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Global airline industry to have profit of $10.6 billion

Staff writer |
The International Air Transport Association (IATA) announced a modest improvement in its outlook for the 2013 financial performance of the global airline industry.

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IATA now expects airlines to produce a combined net post-tax profit margin of 1.6%, up from the previously forecast 1.3%, with a net post-tax profit of $10.6 billion, up from the previously projected $8.4 billion.

"Industry profits are taking a small step in the right direction. Against a backdrop of improved optimism for global economic prospects passenger demand has been strong and cargo markets are starting to grow again. The economic optimism is also pushing fuel prices higher. We are seeing a $12 billion improvement in revenue, and a $9-10 billion increase in costs—most of which is related to fuel," said Tony Tyler, IATA's director general and CEO.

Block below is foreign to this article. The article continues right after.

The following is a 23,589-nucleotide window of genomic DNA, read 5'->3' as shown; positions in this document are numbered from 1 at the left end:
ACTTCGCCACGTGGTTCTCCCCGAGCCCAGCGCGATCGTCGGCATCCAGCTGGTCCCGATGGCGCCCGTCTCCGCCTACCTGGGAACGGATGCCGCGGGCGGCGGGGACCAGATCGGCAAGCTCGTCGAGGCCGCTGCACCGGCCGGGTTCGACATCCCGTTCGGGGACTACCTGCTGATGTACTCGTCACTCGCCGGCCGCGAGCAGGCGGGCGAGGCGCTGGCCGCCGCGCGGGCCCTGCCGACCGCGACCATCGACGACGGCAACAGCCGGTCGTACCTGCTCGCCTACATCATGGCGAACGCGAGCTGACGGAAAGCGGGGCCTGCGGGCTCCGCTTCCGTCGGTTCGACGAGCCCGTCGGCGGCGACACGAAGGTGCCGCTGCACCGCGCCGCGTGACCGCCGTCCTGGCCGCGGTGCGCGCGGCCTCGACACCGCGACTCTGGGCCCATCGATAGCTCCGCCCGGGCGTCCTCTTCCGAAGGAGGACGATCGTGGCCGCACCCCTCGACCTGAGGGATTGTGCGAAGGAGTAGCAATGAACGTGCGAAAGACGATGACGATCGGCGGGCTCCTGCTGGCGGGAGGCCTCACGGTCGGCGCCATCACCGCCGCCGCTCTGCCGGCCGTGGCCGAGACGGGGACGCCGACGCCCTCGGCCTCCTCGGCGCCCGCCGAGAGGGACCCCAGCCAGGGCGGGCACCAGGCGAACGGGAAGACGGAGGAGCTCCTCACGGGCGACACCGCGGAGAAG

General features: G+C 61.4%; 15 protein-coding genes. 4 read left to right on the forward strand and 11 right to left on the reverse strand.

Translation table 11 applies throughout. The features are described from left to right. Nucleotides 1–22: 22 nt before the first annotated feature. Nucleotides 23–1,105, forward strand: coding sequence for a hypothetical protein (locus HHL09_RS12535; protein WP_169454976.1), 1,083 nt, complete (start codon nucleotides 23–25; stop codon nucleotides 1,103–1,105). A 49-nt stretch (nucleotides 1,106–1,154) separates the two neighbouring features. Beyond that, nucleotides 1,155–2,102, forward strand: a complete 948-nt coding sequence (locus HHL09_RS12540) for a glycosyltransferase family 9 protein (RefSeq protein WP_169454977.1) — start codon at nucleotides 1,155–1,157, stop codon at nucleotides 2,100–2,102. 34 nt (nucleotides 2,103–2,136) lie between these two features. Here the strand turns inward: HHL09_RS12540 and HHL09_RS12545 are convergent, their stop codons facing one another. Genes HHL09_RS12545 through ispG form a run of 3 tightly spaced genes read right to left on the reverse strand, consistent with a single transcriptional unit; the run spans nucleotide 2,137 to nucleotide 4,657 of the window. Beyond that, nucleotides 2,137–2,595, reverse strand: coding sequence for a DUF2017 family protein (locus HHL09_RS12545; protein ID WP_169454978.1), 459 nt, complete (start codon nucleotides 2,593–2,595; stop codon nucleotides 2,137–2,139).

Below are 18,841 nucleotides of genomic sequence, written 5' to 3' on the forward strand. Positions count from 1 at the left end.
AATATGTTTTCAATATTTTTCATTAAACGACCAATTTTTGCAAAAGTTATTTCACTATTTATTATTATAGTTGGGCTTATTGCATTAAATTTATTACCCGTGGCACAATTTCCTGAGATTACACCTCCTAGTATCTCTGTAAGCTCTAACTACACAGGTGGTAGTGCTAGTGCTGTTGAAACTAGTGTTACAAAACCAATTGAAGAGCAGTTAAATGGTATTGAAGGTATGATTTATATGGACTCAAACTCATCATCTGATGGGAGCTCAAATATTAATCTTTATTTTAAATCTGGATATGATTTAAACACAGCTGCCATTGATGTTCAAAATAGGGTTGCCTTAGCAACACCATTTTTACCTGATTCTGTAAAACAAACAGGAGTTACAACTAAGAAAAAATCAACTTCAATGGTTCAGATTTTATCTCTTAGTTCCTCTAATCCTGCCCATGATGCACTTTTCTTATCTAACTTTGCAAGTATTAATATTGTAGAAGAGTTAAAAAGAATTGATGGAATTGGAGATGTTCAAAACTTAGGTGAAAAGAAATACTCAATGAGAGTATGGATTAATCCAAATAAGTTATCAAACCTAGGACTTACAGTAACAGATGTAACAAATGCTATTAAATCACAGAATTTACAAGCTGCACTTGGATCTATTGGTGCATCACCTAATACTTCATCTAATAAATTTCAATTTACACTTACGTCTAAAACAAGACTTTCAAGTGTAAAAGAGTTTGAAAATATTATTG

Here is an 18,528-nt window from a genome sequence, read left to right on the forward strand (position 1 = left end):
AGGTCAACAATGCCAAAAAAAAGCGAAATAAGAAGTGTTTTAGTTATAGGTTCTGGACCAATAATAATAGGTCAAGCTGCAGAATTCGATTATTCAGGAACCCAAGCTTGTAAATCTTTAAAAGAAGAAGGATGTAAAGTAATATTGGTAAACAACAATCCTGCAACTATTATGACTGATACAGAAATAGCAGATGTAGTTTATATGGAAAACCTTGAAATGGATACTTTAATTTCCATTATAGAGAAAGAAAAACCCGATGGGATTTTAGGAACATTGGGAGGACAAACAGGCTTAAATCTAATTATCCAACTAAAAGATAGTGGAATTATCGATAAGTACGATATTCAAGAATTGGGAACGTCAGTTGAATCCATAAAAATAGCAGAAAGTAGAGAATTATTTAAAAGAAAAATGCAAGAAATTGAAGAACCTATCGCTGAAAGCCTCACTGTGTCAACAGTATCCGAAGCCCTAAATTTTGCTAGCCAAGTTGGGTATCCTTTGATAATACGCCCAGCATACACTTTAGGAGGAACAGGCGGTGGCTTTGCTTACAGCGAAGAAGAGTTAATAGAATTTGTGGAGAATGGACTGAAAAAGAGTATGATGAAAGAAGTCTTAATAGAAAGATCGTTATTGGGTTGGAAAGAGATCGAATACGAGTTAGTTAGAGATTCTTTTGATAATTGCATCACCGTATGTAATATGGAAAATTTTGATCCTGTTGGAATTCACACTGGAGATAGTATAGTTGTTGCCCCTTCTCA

Confidence in the airline industry is rising around several factors. GDP growth forecasts for 2013 have been upgraded to 2.4%, a significant improvement from the 2.1% in 2012. It appears that the bottom of the global industrial production cycle was reached in the third quarter of 2012 after which there has been six months of increasing output and improvements to business confidence.

There is a structural improvement in the airline industry's financial performance as recognized by a 7% increase in share prices since the beginning of the year, despite a 5% increase in fuel costs.


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